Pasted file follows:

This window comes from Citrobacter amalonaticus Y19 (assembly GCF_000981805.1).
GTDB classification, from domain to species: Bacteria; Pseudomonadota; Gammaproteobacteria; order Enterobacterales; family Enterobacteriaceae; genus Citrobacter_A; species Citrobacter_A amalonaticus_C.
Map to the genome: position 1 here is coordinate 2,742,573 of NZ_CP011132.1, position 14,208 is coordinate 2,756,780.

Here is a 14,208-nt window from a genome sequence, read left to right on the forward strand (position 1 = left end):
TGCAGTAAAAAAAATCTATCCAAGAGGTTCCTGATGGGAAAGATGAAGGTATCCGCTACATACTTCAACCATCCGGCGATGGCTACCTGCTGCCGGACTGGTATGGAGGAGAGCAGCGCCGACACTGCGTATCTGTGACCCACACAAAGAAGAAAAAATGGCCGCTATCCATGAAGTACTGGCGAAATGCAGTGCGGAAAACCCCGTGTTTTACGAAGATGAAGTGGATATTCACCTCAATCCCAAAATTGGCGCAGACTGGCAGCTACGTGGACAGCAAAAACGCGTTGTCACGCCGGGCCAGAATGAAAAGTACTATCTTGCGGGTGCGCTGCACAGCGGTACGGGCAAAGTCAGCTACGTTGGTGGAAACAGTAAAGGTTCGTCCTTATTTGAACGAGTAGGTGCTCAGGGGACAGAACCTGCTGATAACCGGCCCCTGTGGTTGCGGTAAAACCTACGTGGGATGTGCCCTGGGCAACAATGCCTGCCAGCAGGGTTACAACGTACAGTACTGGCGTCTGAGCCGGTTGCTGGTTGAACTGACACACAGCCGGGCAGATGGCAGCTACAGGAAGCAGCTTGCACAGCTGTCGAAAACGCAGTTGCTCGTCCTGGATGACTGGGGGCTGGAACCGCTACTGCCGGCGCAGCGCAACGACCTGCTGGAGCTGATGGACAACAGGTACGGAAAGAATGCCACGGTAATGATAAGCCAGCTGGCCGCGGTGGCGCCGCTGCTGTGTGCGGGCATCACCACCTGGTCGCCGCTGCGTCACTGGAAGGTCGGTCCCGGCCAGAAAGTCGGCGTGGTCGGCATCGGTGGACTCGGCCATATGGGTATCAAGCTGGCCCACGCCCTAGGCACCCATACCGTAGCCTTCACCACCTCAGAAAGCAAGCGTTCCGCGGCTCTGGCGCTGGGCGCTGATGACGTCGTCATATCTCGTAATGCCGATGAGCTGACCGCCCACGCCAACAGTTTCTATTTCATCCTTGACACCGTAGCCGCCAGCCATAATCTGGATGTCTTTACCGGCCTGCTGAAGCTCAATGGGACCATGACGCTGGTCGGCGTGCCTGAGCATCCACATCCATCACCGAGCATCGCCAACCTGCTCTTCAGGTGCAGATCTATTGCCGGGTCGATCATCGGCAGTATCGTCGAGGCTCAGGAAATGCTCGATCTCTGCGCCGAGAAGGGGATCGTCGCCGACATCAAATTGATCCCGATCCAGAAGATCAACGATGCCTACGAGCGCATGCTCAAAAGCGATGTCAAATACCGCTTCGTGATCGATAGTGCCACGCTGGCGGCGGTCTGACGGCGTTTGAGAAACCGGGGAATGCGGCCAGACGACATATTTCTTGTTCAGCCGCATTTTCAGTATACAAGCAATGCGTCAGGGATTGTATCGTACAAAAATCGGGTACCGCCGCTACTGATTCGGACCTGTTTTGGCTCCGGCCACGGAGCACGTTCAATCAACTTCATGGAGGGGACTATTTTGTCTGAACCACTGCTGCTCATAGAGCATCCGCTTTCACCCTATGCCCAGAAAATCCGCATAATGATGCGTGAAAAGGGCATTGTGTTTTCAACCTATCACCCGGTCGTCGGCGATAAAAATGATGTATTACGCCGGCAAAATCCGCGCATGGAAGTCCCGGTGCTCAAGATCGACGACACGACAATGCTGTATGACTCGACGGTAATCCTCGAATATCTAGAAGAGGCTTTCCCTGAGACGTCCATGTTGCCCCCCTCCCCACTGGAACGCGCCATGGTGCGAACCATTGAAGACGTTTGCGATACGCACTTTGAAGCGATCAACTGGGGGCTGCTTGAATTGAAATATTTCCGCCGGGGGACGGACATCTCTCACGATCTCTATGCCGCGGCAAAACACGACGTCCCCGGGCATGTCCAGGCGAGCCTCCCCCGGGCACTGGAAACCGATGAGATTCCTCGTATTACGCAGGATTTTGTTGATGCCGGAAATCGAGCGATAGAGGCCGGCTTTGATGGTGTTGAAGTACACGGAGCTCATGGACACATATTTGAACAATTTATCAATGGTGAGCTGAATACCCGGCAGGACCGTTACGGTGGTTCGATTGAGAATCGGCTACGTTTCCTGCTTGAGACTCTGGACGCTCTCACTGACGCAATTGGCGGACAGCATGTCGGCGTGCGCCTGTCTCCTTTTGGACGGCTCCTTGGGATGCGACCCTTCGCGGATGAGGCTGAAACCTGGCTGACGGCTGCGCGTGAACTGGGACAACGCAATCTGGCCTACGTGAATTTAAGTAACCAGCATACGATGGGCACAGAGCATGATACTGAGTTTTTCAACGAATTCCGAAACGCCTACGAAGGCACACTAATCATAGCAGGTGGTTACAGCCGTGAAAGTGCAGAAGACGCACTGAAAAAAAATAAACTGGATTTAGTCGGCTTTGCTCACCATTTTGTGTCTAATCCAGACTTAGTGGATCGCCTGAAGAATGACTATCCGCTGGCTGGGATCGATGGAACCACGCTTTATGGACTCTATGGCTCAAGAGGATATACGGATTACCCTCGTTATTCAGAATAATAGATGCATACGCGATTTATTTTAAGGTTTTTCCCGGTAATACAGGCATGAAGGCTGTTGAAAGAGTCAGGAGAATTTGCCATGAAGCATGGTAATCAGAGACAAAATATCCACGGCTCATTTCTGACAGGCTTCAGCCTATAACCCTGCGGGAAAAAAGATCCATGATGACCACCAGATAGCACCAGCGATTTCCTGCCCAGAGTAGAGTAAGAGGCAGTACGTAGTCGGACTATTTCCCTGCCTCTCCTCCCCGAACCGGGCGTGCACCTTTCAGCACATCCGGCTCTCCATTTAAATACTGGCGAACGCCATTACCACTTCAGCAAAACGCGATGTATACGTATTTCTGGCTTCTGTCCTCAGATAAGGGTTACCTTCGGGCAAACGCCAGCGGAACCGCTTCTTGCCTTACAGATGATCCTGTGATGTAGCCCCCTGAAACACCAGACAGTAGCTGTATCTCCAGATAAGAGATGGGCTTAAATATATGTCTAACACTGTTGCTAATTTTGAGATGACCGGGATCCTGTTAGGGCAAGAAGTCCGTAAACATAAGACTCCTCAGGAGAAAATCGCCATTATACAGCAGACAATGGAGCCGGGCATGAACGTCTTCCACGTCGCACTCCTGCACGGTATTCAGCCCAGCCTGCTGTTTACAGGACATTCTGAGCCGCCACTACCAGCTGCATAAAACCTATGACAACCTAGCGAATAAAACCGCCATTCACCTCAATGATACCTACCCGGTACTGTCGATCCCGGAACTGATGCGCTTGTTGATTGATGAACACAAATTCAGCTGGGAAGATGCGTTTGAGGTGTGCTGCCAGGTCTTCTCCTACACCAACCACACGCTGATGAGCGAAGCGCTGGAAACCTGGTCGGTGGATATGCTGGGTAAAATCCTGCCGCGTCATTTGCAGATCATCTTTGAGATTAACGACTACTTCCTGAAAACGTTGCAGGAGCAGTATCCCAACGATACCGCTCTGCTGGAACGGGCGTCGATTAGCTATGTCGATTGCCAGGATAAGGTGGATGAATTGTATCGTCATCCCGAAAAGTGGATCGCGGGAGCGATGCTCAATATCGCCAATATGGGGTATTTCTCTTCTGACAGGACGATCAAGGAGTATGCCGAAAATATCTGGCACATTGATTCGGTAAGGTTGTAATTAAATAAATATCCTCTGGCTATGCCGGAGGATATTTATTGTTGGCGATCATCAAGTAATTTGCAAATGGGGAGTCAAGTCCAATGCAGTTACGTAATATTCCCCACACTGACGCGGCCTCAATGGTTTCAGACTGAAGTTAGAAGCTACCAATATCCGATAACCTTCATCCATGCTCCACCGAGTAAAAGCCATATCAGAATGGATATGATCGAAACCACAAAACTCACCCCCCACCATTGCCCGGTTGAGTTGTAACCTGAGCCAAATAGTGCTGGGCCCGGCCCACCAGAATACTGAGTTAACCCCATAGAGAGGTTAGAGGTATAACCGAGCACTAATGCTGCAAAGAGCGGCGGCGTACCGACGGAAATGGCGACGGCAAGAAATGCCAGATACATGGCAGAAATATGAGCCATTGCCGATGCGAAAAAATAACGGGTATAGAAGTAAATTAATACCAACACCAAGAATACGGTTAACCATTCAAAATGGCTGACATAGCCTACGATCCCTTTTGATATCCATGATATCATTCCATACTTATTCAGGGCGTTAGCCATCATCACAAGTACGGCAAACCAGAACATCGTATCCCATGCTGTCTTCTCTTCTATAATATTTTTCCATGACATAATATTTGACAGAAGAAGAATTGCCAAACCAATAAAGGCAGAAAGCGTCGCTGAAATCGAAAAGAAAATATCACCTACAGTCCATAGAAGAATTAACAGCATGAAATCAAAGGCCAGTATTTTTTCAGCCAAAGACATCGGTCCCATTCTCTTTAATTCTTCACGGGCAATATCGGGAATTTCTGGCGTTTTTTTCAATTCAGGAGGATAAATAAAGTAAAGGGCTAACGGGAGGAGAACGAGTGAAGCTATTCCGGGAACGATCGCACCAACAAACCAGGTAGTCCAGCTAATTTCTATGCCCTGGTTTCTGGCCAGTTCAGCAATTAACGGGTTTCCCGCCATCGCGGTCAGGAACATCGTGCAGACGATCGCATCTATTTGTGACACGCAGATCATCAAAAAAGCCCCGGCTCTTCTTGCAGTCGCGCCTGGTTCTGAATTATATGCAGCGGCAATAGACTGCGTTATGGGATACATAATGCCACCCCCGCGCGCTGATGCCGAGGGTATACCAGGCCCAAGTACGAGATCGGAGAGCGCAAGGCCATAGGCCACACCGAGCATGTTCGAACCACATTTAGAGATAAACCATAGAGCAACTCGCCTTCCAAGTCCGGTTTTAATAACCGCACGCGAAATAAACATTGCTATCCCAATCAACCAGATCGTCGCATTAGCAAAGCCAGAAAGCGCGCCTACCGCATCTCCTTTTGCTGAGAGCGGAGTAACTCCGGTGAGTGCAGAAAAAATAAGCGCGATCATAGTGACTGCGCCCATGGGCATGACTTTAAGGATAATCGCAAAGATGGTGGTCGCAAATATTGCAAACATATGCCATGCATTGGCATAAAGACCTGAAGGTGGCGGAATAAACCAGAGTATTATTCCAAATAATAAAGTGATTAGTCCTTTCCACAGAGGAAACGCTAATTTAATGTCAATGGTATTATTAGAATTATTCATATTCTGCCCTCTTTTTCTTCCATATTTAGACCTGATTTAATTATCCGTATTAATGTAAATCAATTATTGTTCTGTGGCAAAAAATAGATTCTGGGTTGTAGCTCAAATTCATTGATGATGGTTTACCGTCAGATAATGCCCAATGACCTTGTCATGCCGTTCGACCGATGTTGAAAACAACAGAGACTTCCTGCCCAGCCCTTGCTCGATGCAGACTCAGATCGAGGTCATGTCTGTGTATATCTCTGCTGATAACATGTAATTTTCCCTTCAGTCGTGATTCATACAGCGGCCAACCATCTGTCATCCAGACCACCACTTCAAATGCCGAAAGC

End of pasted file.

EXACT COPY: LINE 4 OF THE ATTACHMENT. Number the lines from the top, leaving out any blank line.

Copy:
Here is a 14,208-nt window from a genome sequence, read left to right on the forward strand (position 1 = left end):